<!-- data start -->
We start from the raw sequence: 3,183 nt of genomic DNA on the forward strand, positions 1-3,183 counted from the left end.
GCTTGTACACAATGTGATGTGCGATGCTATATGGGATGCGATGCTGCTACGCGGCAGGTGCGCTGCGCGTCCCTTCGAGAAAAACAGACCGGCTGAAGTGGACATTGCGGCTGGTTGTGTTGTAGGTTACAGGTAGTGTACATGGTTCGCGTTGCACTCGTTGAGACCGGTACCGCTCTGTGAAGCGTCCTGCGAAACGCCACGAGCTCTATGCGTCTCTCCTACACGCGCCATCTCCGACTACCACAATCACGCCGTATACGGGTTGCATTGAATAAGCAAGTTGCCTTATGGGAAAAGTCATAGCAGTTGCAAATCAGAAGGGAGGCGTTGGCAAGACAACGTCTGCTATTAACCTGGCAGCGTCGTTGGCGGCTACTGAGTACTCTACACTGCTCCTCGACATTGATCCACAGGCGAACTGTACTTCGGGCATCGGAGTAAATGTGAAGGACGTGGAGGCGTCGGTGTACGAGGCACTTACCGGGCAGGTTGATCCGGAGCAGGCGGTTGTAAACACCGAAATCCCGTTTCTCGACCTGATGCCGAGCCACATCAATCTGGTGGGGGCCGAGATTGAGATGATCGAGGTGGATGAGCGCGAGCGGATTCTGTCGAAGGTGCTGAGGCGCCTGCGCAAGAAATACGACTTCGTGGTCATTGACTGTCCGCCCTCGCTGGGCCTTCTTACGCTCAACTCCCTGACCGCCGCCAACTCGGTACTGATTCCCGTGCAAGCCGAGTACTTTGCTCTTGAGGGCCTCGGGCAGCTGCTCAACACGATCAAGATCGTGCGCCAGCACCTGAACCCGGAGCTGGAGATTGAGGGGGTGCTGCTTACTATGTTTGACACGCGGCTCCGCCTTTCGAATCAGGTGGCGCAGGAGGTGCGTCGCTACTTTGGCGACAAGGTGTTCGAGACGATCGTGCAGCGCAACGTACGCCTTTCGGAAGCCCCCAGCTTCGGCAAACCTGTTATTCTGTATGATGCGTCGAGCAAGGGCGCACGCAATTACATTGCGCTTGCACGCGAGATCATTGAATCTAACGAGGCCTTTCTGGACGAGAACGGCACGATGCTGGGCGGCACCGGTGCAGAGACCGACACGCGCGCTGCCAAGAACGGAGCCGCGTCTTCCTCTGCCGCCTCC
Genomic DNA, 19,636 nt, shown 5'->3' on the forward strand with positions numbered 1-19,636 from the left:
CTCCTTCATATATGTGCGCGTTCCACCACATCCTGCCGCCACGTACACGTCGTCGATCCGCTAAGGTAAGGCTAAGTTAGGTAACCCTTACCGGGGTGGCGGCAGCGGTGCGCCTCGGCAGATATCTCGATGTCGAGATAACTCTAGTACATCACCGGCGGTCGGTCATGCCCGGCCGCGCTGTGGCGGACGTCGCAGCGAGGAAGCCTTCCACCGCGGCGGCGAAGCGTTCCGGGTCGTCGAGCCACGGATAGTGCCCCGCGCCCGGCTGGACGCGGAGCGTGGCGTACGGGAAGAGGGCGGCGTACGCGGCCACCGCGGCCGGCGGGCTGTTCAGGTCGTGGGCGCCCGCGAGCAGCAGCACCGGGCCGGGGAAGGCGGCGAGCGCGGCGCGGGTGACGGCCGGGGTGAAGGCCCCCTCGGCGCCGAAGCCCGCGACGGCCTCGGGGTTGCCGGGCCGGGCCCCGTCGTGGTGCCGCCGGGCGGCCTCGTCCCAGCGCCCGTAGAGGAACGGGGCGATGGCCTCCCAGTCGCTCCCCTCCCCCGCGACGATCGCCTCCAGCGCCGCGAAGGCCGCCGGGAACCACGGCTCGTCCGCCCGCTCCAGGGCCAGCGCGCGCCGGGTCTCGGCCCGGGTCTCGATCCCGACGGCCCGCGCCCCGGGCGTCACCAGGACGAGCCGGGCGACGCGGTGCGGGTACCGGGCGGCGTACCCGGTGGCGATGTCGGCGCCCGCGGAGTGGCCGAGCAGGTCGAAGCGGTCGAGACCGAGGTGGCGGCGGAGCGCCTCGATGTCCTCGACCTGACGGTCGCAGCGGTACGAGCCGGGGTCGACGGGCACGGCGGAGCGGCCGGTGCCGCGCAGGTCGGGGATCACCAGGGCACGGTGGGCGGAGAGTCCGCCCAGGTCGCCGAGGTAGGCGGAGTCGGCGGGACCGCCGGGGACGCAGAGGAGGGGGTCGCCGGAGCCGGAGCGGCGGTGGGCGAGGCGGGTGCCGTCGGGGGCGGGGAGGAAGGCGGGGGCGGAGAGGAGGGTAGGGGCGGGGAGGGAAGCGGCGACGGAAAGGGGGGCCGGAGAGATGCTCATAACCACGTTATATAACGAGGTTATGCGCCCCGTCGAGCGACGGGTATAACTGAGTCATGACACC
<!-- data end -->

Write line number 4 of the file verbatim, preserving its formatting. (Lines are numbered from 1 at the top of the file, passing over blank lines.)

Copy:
CTCCTTCATATATGTGCGCGTTCCACCACATCCTGCCGCCACGTACACGTCGTCGATCCGCTAAGGTAAGGCTAAGTTAGGTAACCCTTACCGGGGTGGCGGCAGCGGTGCGCCTCGGCAGATATCTCGATGTCGAGATAACTCTAGTACATCACCGGCGGTCGGTCATGCCCGGCCGCGCTGTGGCGGACGTCGCAGCGAGGAAGCCTTCCACCGCGGCGGCGAAGCGTTCCGGGTCGTCGAGCCACGGATAGTGCCCCGCGCCCGGCTGGACGCGGAGCGTGGCGTACGGGAAGAGGGCGGCGTACGCGGCCACCGCGGCCGGCGGGCTGTTCAGGTCGTGGGCGCCCGCGAGCAGCAGCACCGGGCCGGGGAAGGCGGCGAGCGCGGCGCGGGTGACGGCCGGGGTGAAGGCCCCCTCGGCGCCGAAGCCCGCGACGGCCTCGGGGTTGCCGGGCCGGGCCCCGTCGTGGTGCCGCCGGGCGGCCTCGTCCCAGCGCCCGTAGAGGAACGGGGCGATGGCCTCCCAGTCGCTCCCCTCCCCCGCGACGATCGCCTCCAGCGCCGCGAAGGCCGCCGGGAACCACGGCTCGTCCGCCCGCTCCAGGGCCAGCGCGCGCCGGGTCTCGGCCCGGGTCTCGATCCCGACGGCCCGCGCCCCGGGCGTCACCAGGACGAGCCGGGCGACGCGGTGCGGGTACCGGGCGGCGTACCCGGTGGCGATGTCGGCGCCCGCGGAGTGGCCGAGCAGGTCGAAGCGGTCGAGACCGAGGTGGCGGCGGAGCGCCTCGATGTCCTCGACCTGACGGTCGCAGCGGTACGAGCCGGGGTCGACGGGCACGGCGGAGCGGCCGGTGCCGCGCAGGTCGGGGATCACCAGGGCACGGTGGGCGGAGAGTCCGCCCAGGTCGCCGAGGTAGGCGGAGTCGGCGGGACCGCCGGGGACGCAGAGGAGGGGGTCGCCGGAGCCGGAGCGGCGGTGGGCGAGGCGGGTGCCGTCGGGGGCGGGGAGGAAGGCGGGGGCGGAGAGGAGGGTAGGGGCGGGGAGGGAAGCGGCGACGGAAAGGGGGGCCGGAGAGATGCTCATAACCACGTTATATAACGAGGTTATGCGCCCCGTCGAGCGACGGGTATAACTGAGTCATGACACC